The Heathcliff strip is a family affair

"Heathcliff" creator George Gately launched the comic strip in the 1970s. He chugged along with the daily strip on his own for a while, but was eventually joined by his brother John Gallagher. The pair shared an office in New Jersey where they would collaborate on the strips. Their nephew Peter Gallagher remembers seeing his uncles at work, which inspired him to follow his dreams of becoming an artist.

As he grew older, Peter started helping out in the studio and even pitching ideas. His uncles would remind him that they'd been doing "Heathcliff" for decades and he was likely to pitch ideas they'd already explored, but he stuck with it. By 1998, he had proven himself to George and John enough that they passed the reins of "Heathcliff" to him, and he's been in charge ever since.

Peter Gallagher made Heathcliff weird on purpose

If there are kids still out there reading the funnies, it seems likely that they would enjoy Peter Gallagher's "Heathcliff" and have no idea why. The one-panel gags feature recurring characters like robots, the Garbage Ape (who delivers trash for cats to enjoy instead of taking it away), or the man-eating giant who pals around with Heathcliff. You also get repeating gags like helmets with words on them including "ham" and "meat," bubblegum that makes people float away, and repetition of the word "bro."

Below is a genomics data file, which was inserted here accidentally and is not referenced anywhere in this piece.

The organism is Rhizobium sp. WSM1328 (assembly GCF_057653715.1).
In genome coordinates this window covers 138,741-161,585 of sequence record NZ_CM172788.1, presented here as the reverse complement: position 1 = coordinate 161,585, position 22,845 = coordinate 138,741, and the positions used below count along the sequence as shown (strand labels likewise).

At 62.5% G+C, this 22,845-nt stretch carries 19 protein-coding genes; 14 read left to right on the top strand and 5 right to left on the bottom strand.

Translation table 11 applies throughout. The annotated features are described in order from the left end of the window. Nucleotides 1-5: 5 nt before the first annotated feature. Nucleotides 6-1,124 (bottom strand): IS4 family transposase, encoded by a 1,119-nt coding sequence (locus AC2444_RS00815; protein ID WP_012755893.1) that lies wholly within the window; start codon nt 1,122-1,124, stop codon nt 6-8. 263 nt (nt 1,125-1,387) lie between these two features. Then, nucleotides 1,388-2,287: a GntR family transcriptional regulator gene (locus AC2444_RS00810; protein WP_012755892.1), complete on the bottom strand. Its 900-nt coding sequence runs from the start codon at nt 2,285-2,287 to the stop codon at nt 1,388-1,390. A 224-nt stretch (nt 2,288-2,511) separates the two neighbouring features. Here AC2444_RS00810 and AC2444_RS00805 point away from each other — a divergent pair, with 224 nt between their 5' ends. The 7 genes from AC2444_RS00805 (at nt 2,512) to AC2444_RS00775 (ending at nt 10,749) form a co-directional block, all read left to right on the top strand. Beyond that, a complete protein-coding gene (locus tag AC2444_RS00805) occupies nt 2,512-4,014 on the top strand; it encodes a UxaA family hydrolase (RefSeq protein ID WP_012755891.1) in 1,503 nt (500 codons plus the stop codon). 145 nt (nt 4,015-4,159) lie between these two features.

What does it all mean? Gallagher says he makes cartoons that make him laugh without trying to put too much thought into it. That hasn't stopped others from digging very deeply into the surreal nature of the strip, which has garnered a surprising amount of attention in the past few years. Some writers compare it to the radical avant-garde Dadaist movement of the early 20th century, while others examine the connection between the strip and neural nets, otherwise known as the building blocks of artificial intelligence.

Whatever the case may be, it's worth looking at the comic strips from an adult's perspective, depending on your sense of humor. Of course, mileage may vary on how you'll respond to an entire week of ham car strips or a one-off about blinding white teeth.